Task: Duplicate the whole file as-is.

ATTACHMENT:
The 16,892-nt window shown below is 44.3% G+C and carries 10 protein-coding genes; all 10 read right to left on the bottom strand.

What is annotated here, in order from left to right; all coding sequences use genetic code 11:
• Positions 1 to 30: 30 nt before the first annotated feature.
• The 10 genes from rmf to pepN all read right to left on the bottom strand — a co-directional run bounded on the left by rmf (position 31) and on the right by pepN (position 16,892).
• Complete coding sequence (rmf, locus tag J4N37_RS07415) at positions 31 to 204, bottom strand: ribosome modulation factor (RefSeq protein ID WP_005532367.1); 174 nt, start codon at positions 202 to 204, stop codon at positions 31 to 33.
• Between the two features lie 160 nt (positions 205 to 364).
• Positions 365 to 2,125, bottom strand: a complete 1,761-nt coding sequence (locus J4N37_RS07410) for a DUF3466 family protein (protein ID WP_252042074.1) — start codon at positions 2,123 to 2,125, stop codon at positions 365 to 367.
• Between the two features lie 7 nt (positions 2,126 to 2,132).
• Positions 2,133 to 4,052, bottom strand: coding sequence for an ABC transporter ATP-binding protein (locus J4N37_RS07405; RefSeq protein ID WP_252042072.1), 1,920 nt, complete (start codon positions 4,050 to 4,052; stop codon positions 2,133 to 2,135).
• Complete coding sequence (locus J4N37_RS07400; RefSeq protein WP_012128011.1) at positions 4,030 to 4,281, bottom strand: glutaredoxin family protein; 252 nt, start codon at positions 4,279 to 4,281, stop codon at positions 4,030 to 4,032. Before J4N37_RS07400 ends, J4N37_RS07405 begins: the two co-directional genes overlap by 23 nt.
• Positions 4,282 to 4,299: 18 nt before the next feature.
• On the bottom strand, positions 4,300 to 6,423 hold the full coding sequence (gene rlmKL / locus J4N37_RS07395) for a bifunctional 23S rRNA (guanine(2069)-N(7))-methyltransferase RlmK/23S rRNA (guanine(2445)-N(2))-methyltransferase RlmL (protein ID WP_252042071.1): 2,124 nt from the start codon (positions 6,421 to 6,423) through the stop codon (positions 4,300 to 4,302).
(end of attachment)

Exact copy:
The 16,892-nt window shown below is 44.3% G+C and carries 10 protein-coding genes; all 10 read right to left on the bottom strand.

What is annotated here, in order from left to right; all coding sequences use genetic code 11:
• Positions 1 to 30: 30 nt before the first annotated feature.
• The 10 genes from rmf to pepN all read right to left on the bottom strand — a co-directional run bounded on the left by rmf (position 31) and on the right by pepN (position 16,892).
• Complete coding sequence (rmf, locus tag J4N37_RS07415) at positions 31 to 204, bottom strand: ribosome modulation factor (RefSeq protein ID WP_005532367.1); 174 nt, start codon at positions 202 to 204, stop codon at positions 31 to 33.
• Between the two features lie 160 nt (positions 205 to 364).
• Positions 365 to 2,125, bottom strand: a complete 1,761-nt coding sequence (locus J4N37_RS07410) for a DUF3466 family protein (protein ID WP_252042074.1) — start codon at positions 2,123 to 2,125, stop codon at positions 365 to 367.
• Between the two features lie 7 nt (positions 2,126 to 2,132).
• Positions 2,133 to 4,052, bottom strand: coding sequence for an ABC transporter ATP-binding protein (locus J4N37_RS07405; RefSeq protein ID WP_252042072.1), 1,920 nt, complete (start codon positions 4,050 to 4,052; stop codon positions 2,133 to 2,135).
• Complete coding sequence (locus J4N37_RS07400; RefSeq protein WP_012128011.1) at positions 4,030 to 4,281, bottom strand: glutaredoxin family protein; 252 nt, start codon at positions 4,279 to 4,281, stop codon at positions 4,030 to 4,032. Before J4N37_RS07400 ends, J4N37_RS07405 begins: the two co-directional genes overlap by 23 nt.
• Positions 4,282 to 4,299: 18 nt before the next feature.
• On the bottom strand, positions 4,300 to 6,423 hold the full coding sequence (gene rlmKL / locus J4N37_RS07395) for a bifunctional 23S rRNA (guanine(2069)-N(7))-methyltransferase RlmK/23S rRNA (guanine(2445)-N(2))-methyltransferase RlmL (protein ID WP_252042071.1): 2,124 nt from the start codon (positions 6,421 to 6,423) through the stop codon (positions 4,300 to 4,302).